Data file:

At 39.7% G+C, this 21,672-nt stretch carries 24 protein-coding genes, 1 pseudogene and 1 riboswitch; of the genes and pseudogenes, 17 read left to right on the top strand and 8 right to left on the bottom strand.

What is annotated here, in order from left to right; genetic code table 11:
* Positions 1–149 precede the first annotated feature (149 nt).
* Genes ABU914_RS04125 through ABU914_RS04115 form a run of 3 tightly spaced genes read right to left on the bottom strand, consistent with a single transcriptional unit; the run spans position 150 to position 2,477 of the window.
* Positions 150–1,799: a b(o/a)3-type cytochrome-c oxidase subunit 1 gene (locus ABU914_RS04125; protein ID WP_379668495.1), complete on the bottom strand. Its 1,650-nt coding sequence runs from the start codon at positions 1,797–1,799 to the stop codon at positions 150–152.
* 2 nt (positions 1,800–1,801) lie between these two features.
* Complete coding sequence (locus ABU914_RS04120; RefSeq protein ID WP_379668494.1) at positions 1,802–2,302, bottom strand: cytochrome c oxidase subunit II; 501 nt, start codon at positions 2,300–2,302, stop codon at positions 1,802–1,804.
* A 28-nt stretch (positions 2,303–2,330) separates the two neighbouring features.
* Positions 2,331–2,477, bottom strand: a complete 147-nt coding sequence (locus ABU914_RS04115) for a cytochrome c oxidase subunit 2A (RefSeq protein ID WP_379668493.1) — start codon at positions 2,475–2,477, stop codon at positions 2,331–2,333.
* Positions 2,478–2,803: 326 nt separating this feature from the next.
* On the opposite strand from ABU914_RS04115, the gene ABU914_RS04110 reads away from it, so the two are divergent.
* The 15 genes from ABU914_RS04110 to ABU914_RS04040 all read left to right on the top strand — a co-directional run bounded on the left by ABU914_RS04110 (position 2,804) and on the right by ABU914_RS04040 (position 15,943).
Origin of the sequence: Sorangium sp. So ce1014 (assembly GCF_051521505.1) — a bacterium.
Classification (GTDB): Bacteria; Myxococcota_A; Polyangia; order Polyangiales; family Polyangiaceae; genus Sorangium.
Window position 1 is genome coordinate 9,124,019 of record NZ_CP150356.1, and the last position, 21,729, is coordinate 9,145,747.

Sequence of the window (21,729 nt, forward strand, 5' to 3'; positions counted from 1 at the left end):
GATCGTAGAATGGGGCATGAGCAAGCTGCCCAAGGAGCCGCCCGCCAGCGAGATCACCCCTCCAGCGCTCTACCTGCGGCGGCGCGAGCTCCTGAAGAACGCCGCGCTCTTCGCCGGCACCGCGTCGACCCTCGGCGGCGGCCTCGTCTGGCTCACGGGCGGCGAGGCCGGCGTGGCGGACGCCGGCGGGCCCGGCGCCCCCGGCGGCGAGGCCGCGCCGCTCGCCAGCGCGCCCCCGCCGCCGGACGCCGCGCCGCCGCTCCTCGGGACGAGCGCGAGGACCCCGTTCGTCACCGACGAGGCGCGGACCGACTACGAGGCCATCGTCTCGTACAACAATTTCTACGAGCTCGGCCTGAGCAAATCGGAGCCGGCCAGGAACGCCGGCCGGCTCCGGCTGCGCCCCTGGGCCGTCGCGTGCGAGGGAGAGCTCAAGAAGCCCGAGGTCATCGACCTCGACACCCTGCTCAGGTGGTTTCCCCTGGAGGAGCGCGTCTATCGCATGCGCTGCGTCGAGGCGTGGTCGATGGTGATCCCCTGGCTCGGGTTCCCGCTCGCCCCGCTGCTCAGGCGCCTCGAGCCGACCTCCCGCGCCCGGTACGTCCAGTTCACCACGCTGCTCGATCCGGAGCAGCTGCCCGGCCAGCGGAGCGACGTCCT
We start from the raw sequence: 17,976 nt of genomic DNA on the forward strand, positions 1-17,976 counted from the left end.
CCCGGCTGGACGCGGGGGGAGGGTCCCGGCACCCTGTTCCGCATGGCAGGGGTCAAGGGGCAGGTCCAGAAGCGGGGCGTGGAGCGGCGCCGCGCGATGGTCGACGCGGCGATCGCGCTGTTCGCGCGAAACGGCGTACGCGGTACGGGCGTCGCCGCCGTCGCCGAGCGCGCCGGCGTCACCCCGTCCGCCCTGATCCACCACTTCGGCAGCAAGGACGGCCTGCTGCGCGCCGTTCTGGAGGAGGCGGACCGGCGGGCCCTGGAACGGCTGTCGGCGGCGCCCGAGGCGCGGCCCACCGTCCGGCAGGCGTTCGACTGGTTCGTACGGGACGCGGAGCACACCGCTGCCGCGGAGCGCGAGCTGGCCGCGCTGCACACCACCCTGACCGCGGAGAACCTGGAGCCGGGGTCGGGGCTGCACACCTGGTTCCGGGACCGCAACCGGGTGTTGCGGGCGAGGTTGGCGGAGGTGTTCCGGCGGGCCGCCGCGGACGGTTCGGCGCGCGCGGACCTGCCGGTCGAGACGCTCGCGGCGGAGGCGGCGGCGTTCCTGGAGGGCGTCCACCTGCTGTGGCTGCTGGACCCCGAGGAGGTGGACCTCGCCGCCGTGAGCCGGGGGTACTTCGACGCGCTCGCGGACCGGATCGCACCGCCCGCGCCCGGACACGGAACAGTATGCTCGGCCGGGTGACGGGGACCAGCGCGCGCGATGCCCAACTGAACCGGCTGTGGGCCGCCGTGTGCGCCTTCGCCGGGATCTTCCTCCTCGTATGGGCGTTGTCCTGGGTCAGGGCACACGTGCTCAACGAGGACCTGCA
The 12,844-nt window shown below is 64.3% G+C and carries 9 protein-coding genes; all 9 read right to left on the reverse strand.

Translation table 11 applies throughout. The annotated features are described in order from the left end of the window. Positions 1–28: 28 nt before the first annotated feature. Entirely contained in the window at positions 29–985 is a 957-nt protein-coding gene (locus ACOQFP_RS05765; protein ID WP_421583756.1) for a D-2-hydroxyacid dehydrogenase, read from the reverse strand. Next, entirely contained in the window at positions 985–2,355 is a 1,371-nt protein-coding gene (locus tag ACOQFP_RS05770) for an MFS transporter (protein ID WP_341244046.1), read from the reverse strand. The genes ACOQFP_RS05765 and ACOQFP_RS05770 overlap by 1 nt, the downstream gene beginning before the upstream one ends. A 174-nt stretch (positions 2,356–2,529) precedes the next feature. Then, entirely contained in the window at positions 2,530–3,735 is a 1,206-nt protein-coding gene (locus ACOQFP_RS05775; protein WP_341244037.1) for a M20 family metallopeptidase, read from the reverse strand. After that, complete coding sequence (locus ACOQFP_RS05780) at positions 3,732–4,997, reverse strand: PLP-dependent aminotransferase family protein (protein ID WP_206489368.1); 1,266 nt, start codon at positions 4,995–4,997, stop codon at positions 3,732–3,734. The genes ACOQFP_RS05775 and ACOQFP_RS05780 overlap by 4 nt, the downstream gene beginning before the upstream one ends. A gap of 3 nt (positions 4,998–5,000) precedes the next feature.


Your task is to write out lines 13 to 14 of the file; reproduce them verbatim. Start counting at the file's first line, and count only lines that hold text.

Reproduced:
Origin of the sequence: Sorangium sp. So ce1014 (assembly GCF_051521505.1) — a bacterium.
Classification (GTDB): Bacteria; Myxococcota_A; Polyangia; order Polyangiales; family Polyangiaceae; genus Sorangium.